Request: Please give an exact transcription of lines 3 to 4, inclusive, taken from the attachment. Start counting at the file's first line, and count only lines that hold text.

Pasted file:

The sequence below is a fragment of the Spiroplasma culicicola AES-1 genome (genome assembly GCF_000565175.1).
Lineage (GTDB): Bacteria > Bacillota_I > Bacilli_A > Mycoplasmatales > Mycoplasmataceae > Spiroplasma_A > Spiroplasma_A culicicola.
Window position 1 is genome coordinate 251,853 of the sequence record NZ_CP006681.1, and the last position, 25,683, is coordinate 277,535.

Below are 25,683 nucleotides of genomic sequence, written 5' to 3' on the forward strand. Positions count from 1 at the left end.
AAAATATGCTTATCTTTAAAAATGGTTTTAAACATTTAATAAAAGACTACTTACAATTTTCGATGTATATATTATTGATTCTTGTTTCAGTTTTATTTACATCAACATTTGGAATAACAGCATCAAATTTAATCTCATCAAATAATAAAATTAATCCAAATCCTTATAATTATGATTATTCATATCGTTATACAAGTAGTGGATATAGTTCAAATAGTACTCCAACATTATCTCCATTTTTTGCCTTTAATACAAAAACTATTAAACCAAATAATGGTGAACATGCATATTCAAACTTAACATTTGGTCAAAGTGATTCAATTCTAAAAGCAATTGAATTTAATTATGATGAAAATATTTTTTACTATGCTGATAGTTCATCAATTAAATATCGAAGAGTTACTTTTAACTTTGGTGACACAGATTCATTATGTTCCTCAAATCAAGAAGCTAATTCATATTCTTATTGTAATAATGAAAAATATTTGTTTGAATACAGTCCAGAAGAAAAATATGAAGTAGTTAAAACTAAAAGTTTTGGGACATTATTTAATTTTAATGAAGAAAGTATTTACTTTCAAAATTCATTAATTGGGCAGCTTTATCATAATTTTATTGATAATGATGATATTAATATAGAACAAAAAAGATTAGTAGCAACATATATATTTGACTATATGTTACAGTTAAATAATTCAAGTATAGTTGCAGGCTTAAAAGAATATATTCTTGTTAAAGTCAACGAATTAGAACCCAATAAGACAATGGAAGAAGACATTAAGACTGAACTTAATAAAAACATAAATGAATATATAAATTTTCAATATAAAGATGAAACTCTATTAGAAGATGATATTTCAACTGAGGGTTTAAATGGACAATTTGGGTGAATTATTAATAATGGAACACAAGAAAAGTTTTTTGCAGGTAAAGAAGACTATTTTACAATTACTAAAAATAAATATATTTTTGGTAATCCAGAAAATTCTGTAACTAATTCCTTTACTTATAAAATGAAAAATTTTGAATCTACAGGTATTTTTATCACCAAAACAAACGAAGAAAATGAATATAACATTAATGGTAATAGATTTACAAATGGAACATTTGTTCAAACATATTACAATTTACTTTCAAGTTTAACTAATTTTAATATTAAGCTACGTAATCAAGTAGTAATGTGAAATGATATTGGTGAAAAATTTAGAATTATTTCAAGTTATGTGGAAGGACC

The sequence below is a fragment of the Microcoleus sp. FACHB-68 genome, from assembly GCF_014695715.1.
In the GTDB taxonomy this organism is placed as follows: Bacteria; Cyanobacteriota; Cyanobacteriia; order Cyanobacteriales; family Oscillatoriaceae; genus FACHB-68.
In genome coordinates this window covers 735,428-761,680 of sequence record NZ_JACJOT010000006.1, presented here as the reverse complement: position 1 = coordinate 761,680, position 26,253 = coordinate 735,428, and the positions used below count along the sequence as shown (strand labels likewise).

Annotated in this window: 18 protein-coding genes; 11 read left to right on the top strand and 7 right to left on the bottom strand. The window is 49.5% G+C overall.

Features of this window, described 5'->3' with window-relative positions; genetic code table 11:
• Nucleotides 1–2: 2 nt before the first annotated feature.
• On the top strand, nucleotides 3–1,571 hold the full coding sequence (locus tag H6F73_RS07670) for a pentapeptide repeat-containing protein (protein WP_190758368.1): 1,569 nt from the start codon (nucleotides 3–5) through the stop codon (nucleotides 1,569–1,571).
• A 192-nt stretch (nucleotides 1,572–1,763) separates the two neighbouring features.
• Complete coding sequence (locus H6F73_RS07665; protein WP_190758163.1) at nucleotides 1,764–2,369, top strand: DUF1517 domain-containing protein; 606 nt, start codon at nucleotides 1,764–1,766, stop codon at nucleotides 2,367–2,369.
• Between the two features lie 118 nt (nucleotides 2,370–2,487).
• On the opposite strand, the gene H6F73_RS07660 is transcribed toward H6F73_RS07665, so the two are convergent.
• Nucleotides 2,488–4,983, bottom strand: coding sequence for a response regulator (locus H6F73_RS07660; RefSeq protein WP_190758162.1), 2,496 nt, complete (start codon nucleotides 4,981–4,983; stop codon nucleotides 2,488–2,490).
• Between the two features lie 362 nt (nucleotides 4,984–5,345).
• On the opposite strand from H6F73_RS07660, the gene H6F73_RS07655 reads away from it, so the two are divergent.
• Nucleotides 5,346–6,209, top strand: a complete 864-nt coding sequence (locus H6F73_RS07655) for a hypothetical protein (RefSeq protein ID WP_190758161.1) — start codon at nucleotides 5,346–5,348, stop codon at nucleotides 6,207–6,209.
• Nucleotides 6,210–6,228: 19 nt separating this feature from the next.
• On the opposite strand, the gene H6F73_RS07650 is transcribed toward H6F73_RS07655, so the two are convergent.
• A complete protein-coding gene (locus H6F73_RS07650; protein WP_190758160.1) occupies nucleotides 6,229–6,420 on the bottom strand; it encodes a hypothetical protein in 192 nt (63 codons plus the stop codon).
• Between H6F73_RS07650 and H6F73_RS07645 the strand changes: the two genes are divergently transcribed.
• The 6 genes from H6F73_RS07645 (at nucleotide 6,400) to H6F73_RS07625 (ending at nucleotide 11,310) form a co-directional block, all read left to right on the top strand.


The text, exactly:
Window position 1 is genome coordinate 251,853 of the sequence record NZ_CP006681.1, and the last position, 25,683, is coordinate 277,535.

Below are 25,683 nucleotides of genomic sequence, written 5' to 3' on the forward strand. Positions count from 1 at the left end.